All Commentary
Friday, March 1, 1991

The Terrible D-Word

Mr. Smith is a writer living in Santa Maria, California. He is a frequent contributor to The Wall Street Journal.

As a person who makes his living with words, I am often disturbed by the misuse of a word. The word articulate, for example, does not mean knowledgeable, but only that a person is easily understood. Infer and imply are often used interchangeably, even though their meanings are quite different. Irregardless goes a step further by having no meaning at all.

These words, however, are only minor annoyances when compared with the over-used and misused discrimination, the terrible d-word. It is a far more serious breach of linguistic rules because it has the backing of government, which is another case of federal, state, and local governments going where they have no business being.

The once legitimate word has become so. pejorative that one can imagine a group of street thugs taking it into a back alley and working it over until it is time to call for an ambulance. When used today, it is accompanied by excess amounts of sneering and finger waggling, all with government blessing, so that it is not only an accusation but an indictment.

The simple truth is that discrimination is not always a bad thing, only something that can, under certain circumstances, be undesirable. There is bad discrimination and there is good discrimination. Let’s call them “X” and “Y” discrimination. “X” discrimination can be demonstrated by telling a non-white person that he or she cannot use a city facility when that person’s taxes are helping to pay for it. It is indeed the proper function of government to enforce anti-discrimination laws in this instance and open the use of public facilities to all citizens.

“Y” discrimination is another matter entirely because it exists almost exclusively in the private sector. An example would be an all-male organization barring females from membership, or an all-female organization barring men. In these instances it is not the function or the business of government to enter the picture at all, and most certainly not to pressure or threaten such groups to change their membership policies.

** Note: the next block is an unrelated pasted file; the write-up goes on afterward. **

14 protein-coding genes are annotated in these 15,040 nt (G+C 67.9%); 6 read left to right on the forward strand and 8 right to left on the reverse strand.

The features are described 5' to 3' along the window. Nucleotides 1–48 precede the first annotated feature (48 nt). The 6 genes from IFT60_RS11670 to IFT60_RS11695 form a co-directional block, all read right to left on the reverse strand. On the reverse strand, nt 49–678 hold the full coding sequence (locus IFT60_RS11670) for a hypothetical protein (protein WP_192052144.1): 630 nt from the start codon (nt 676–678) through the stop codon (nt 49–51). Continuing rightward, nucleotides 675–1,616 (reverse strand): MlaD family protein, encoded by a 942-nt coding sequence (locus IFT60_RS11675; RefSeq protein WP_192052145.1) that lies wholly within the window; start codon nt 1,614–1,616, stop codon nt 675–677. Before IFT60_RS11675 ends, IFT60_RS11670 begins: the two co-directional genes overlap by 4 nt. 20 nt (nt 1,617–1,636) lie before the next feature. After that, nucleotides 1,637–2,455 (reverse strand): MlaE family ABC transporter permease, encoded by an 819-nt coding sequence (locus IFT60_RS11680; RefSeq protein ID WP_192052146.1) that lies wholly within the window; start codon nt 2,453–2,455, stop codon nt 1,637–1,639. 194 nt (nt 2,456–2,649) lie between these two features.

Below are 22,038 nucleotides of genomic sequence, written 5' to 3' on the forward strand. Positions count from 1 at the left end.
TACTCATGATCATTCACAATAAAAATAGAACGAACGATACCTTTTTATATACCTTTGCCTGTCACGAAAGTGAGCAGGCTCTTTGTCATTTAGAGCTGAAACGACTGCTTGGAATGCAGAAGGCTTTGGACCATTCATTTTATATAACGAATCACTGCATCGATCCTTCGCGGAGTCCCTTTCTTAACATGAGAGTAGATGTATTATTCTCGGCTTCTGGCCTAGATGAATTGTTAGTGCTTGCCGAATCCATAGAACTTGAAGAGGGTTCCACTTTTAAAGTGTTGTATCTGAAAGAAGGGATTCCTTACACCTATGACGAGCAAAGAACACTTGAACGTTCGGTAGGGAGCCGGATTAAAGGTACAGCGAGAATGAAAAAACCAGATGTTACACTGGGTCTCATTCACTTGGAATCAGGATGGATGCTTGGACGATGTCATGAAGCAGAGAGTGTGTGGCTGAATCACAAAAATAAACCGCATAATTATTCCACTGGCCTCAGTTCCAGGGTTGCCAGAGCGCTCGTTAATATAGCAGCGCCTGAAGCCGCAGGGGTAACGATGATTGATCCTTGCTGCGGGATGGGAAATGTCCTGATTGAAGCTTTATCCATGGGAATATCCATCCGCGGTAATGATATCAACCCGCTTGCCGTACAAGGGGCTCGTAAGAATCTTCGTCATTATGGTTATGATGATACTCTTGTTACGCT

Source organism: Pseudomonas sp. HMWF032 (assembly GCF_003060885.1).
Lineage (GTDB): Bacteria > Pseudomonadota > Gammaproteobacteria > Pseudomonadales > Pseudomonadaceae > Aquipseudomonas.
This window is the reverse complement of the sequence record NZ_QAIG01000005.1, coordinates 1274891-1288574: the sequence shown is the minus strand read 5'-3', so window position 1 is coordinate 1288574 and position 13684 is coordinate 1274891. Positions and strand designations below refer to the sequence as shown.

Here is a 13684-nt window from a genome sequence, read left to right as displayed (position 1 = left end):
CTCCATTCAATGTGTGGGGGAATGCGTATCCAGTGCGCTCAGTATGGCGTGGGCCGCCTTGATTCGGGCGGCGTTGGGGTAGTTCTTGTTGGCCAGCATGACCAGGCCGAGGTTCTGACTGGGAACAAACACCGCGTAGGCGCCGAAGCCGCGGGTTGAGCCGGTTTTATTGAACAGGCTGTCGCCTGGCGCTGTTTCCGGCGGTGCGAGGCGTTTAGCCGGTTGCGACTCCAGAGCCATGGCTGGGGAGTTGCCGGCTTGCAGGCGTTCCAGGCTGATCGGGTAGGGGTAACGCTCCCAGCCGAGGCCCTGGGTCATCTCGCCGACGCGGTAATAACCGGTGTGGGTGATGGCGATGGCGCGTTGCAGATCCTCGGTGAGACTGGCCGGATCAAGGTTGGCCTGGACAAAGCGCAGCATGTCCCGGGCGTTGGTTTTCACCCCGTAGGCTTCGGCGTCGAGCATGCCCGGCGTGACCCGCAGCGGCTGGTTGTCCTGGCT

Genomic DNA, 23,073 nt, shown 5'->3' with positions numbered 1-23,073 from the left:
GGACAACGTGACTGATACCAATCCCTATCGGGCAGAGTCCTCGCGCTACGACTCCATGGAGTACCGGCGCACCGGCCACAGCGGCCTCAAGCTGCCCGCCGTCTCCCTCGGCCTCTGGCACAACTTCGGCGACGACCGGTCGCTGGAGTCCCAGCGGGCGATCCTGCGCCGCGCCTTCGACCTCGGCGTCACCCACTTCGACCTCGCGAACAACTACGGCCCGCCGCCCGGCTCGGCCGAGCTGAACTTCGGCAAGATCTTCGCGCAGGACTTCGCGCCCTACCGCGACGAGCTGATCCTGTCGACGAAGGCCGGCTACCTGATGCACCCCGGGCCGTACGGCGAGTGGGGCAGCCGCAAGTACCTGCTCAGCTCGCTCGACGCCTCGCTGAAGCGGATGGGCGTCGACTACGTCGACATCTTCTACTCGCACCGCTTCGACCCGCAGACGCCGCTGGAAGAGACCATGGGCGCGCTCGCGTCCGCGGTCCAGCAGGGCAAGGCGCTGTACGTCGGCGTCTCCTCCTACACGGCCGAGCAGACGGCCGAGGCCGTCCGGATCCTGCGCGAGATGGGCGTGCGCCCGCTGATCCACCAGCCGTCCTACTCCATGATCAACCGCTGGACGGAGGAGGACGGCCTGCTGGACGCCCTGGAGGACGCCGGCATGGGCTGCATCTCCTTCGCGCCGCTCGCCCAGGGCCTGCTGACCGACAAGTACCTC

In the case of private organizations—clubs, lodges, associations, and interest groups—there will necessarily be discrimination because that is the sole reason for existence. An organization is formed only to bring certain kinds of people together and therefore excludes those who are not of that kind, persuasion, or general interest.

The Knights of Columbus, for example, is a fraternal society for Roman Catholic laymen. As such, it excludes from membership all women, all children, and all men who are not Roman Catholic. It is obvious that this organization excludes a whopping majority of the human beings who populate this planet. This is discrimination in its most blatant form, but what rational person can argue that it is wrong? The Knights of Columbus would serve no purpose if it didn’t exclude these people.

An alumni organization is another example of gross discrimination because it excludes all people who did not graduate from a given university; but, again, how could such an organization exist otherwise?

There are social clubs for tall people, which serve the very legitimate and understandable purpose of bringing together men and women who are considerably taller than the norm; but they exclude people who aren’t tall. There are clubs for left-handed people, for people over and under a certain age, for twins and triplets, for women who have had mastectomies, and for ex-band singers. There is even a Jim Smith Club, which excludes everyone on earth who isn’t named Jim Smith.